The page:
4 comment(s)
Joe Scanlan
Posted 07.10.2013 at 15:01

Let's start with this sentence, which I love and which, for me, is a question that can be asked of any appropriative gesture:

"The problem is that the extraordinary life of Harry Smith is far more vivid than the impression one receives of it from the fragments in both of these current shows."

To my mind you would be no less right if it was 1917 and the sentence read:

"The problem is that the extraordinary life of a plumber is far more vivid than the impression one receives of it from this overturned porcelain fixture."

Or it was 1964 and the sentence read:

"The problem is that the extraordinary life of a cardboard carton traversing the supply chain from factory to store to kitchen cupboard is far more vivid than the impression one receives of it from these plywood facsimiles."

We have had many many cracks at understanding the impulse to select and relocate existing things (live people included) as art -- disinterest, anti-art, psychoanalytic symbolism, anti-subjectivity, the death of the author, appropriation theory, anti-aesthetics, commodity fetishism, deskilling, social production, the archival impulse -- but none account for the fact that the thing is usually greatly diminished in its new role. Sterilized, hollowed out, stabilized, made captive, like a taxidermied migratory bird. No one thinks the Puffin is better off on its groomed chunk of styrofoam cliff face, but we (myself included) think the urinal, the brillo box, the inflatable toy, the seven-year-old interpreter are.
So to come round to your basic question, it would seem that we like these continual gestures by artists to bring real life down a peg or two, lest it get too cocky, too interesting, too vivid for art to compete with. Obscurity is just another aspect of life that threatens to be too interesting for art to handle, and so it, too, becomes a meta-entry in encyclopedia of art.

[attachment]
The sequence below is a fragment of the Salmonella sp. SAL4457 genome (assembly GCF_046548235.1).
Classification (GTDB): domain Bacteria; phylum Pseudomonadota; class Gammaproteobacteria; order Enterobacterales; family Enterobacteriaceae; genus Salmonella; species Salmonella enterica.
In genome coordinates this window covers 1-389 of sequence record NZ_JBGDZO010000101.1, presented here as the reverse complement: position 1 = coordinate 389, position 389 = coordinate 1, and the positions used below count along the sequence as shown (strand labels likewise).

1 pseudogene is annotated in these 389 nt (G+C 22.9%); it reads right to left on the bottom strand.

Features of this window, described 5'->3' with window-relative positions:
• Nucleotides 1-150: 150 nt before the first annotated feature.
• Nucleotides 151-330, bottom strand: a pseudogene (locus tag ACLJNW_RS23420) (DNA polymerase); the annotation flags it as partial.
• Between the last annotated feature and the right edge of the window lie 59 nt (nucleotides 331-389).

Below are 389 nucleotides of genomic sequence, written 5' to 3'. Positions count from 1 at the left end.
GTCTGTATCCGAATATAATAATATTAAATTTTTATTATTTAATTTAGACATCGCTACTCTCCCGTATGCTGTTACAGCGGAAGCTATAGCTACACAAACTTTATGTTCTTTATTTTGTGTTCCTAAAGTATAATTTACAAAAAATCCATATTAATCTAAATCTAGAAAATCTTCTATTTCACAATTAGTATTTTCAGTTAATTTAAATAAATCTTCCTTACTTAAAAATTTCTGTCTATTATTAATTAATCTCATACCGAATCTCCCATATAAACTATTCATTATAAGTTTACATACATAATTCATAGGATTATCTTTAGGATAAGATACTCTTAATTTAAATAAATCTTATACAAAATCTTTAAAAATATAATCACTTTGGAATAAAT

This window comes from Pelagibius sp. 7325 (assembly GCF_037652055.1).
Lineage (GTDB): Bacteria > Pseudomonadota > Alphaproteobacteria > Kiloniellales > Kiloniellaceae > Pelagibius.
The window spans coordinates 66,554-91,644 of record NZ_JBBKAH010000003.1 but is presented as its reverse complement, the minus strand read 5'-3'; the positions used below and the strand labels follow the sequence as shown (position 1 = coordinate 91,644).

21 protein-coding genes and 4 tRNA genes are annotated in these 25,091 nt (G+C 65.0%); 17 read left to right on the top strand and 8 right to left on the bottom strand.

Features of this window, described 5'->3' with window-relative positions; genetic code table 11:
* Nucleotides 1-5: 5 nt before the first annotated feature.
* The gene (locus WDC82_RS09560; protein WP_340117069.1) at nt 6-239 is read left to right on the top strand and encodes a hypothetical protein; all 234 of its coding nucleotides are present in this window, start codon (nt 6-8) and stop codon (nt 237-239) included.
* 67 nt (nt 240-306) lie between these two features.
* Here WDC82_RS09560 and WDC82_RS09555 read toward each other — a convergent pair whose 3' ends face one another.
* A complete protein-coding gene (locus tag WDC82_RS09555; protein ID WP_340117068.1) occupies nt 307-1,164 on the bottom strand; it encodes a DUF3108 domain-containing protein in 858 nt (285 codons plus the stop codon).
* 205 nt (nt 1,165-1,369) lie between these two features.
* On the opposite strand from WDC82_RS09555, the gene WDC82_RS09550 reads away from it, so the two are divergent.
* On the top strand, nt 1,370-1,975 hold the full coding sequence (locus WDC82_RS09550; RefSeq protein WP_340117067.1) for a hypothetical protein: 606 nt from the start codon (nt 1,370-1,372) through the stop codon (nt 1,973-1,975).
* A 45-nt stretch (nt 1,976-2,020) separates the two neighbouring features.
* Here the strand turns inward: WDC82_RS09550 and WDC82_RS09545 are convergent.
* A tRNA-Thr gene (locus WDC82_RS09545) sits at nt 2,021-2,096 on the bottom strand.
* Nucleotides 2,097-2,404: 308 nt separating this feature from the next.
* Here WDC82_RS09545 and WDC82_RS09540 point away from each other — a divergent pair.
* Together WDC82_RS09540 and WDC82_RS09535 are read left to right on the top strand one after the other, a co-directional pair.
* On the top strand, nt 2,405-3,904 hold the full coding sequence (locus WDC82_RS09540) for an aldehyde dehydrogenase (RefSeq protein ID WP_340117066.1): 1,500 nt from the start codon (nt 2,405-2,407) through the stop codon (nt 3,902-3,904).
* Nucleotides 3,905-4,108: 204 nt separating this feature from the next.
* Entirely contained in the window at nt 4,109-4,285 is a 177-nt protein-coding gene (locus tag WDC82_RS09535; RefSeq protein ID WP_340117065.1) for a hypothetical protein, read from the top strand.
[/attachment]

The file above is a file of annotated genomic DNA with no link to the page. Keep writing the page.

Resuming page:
I can really only see it as a defense mechanism, conscious or not, that carries the legacy of the readymade forward while also assenting to altruistic demands of the present. The archival gesture kills at least three or four birds with one stone in ways that successfully resolve pressures put on the artist by the demands of the current field. Bove's gesture is at once deskilled (she didn't make the archive) reskilled (she curated it) amateur (the artist as scholar) social (she collaborates with other artists across time) falsely modest (it's not about me, it's about these great forgotten people) and redemptive (rescues Smith et al from the dustbin).
The religious undertones of these last two pressures are most interesting to me in that they suggest artists who accede to the archival impulse feel the need to enact some kind of public penance by repressing their own professional ambitions and aesthetic desires in the service of resuscitating those of others. And not on the weekends, extracurricular, out of sight to anyone but God, but by doing so on their dime and in space normally allotted to them (the gallery, the advert, the show review).
There is a quaking, submissive aspect to the archival impulse that distinguishes it quite dramatically from that of the readymade. If the readymade was about hubris, the archival impulse is a kind of cowardice.

Reply
David Campany